There are a lot of articles about how to use Python for solving Machine Learning problems, with this article I start series of materials on how to use modern C++ for solving same problems and which libraries can be used. I assume that readers are already familiar with Machine Learning concepts and will concentrate on technical issues only. I start with simple polynomial regression to make a model to predict an amount of traffic passed through the system at some time point. Our prediction will be based on data gathered over some time period. The X data values correspond to time points and Y data values correspond to time points. For this tutorial I chose XTensor library, you can find documentation for it here. This library was chosen because of its API, which is made similar to numpy as much as possible. There are a lot of other linear algebra libraries for C++ like Eigen or VieanCL but this one allows you to convert numpy samples to C++ with a minimum effort.
This is our second post in this sub series “Machine Learning Types”. Our master series for this sub series is “Machine Learning Explained”. First post about Supervised Machine Learning is available here Unsupervised Learning; is one of three types of machine learning i.e. Supervised Machine Learning, Unsupervised Machine Learning and Reinforcement Learning. This post is limited to Unsupervised Machine Learning to explorer its details.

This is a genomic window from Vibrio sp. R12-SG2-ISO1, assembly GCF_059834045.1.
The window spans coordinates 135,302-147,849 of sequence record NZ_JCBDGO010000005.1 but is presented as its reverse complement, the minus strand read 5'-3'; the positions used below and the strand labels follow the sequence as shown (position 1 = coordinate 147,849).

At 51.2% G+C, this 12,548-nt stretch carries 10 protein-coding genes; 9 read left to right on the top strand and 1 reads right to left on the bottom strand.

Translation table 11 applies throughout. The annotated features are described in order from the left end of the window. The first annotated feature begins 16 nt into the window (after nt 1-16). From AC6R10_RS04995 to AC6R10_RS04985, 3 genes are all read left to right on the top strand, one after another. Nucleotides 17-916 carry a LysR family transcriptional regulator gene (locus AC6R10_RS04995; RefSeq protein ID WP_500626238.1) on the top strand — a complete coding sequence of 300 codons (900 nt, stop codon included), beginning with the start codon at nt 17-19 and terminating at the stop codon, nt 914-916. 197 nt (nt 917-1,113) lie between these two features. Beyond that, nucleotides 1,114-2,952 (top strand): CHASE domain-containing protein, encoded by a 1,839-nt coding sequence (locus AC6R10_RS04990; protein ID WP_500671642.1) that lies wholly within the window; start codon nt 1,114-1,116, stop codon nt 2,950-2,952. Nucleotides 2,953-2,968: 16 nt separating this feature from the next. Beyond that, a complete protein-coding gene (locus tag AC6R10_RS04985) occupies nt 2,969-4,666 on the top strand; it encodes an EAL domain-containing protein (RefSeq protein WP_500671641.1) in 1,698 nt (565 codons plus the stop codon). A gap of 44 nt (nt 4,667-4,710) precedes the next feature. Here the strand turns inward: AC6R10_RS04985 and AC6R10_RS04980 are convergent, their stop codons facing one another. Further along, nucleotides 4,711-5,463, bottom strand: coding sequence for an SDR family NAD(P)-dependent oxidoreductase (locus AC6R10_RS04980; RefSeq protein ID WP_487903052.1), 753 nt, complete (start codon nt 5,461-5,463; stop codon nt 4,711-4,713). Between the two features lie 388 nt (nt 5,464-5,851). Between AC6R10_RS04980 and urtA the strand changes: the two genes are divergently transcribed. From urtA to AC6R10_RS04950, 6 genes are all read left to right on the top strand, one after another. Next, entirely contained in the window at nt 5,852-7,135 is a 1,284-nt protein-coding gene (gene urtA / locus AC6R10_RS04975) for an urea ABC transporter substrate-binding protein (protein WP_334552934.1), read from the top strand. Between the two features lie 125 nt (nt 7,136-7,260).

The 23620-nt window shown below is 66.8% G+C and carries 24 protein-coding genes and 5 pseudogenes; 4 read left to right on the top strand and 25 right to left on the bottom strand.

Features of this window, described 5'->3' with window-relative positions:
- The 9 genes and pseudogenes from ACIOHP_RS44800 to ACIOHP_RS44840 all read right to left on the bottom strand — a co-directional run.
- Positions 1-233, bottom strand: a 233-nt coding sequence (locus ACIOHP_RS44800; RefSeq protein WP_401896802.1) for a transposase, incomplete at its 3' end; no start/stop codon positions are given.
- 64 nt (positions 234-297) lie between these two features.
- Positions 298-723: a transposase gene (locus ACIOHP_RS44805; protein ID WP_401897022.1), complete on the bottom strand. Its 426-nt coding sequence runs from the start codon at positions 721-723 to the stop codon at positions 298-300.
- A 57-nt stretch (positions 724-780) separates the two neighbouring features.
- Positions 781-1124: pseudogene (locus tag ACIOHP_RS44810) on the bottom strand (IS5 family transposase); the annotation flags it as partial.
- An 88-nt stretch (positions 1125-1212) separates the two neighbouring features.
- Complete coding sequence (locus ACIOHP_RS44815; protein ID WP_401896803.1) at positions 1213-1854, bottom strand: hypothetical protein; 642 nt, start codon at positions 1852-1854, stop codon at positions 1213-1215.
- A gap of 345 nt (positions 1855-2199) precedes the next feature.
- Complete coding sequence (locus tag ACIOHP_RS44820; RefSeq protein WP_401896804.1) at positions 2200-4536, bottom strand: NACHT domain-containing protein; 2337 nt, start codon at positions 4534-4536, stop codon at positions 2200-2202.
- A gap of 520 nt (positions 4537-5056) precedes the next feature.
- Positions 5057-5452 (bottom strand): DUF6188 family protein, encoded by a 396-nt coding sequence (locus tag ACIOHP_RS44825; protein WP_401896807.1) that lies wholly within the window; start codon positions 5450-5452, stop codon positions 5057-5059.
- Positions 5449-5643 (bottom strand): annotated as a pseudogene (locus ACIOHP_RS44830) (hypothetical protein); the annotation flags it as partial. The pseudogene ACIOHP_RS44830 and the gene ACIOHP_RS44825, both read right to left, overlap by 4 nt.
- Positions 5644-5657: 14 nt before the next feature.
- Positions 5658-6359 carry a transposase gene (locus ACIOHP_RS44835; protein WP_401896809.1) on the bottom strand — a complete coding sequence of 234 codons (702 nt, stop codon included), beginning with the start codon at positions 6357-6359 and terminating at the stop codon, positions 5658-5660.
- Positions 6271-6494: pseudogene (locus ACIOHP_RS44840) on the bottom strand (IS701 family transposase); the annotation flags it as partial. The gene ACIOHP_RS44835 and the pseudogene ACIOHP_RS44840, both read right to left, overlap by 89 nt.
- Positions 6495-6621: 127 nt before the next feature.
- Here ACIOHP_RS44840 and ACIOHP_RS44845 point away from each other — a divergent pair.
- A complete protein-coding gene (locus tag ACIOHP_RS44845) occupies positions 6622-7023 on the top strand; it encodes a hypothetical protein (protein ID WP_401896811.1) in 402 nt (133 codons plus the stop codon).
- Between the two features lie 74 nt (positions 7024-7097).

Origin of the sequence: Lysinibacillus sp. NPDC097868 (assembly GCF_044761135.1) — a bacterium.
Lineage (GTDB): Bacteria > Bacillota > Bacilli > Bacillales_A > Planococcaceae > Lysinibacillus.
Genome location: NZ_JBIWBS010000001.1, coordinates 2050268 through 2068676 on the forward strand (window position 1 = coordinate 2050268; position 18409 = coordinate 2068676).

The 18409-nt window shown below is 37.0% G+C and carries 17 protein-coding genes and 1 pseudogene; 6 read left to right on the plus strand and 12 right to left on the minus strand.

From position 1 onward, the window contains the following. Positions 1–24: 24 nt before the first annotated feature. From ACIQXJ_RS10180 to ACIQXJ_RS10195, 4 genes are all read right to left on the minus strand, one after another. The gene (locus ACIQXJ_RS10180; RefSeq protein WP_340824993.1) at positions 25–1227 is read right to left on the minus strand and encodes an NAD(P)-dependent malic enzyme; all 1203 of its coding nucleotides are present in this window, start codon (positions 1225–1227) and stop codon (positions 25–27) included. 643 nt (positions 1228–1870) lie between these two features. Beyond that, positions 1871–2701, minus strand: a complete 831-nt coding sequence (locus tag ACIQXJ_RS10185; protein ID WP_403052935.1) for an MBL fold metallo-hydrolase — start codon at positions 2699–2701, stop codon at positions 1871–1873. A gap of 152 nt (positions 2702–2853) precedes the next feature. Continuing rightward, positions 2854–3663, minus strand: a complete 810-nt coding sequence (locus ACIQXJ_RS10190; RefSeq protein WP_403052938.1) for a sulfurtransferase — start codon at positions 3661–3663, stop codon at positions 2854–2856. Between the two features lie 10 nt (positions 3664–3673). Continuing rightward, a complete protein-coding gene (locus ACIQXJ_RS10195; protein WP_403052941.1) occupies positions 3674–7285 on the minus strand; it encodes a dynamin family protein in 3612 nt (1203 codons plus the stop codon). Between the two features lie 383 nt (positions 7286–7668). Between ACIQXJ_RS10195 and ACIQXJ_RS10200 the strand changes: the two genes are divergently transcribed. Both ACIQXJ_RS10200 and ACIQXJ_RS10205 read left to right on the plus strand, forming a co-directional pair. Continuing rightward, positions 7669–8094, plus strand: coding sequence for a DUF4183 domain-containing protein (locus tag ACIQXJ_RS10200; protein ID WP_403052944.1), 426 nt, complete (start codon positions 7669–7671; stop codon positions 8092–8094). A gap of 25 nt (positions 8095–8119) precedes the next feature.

My blog last week articulated a first shot at automating the creation of meta data for the American Community Survey 2012-2016 household data set, using its published data dictionary. I deployed Python to wrangle the DD, ultimately generating the R syntax to convert many of the data.table’s integers to R factors with levels and labels. While this ‘worked’ and the Python code was simple, the process of moving between the Python wrangling and R data creation Jupyter notebooks was clunky and error-prone. This notebook hopefully presents the next level of sophistication with that work. Entirely R code both munges the data dictionary file to produce R syntax, and then applies the generated code to the household data table to convert many of its attributes from integers to factors.
Explore the definition of centrality, learn what different types of centrality measures exist in network analysis and pick the best one for a given network!
Generate TensorFlow Tensor full of random numbers in a given range by using TensorFlow’s random_uniform operation
1. The Nature Of Statistical Learning Theory
2. Pattern Classification by Richard O Duda (2007-12-24)
3. Machine Learning: An Algorithmic Perspective, Second Edition (Chapman & Hall/Crc Machine Learning & Pattern Recognition)
4. The Elements of Statistical Learning: Data Mining, Inference, and Prediction, Second Edition
5. Pattern Recognition and Machine Learning (Information Science and Statistics)
6. Machine Learning: The Art and Science of Algorithms that Make Sense of Data
7. Deep Learning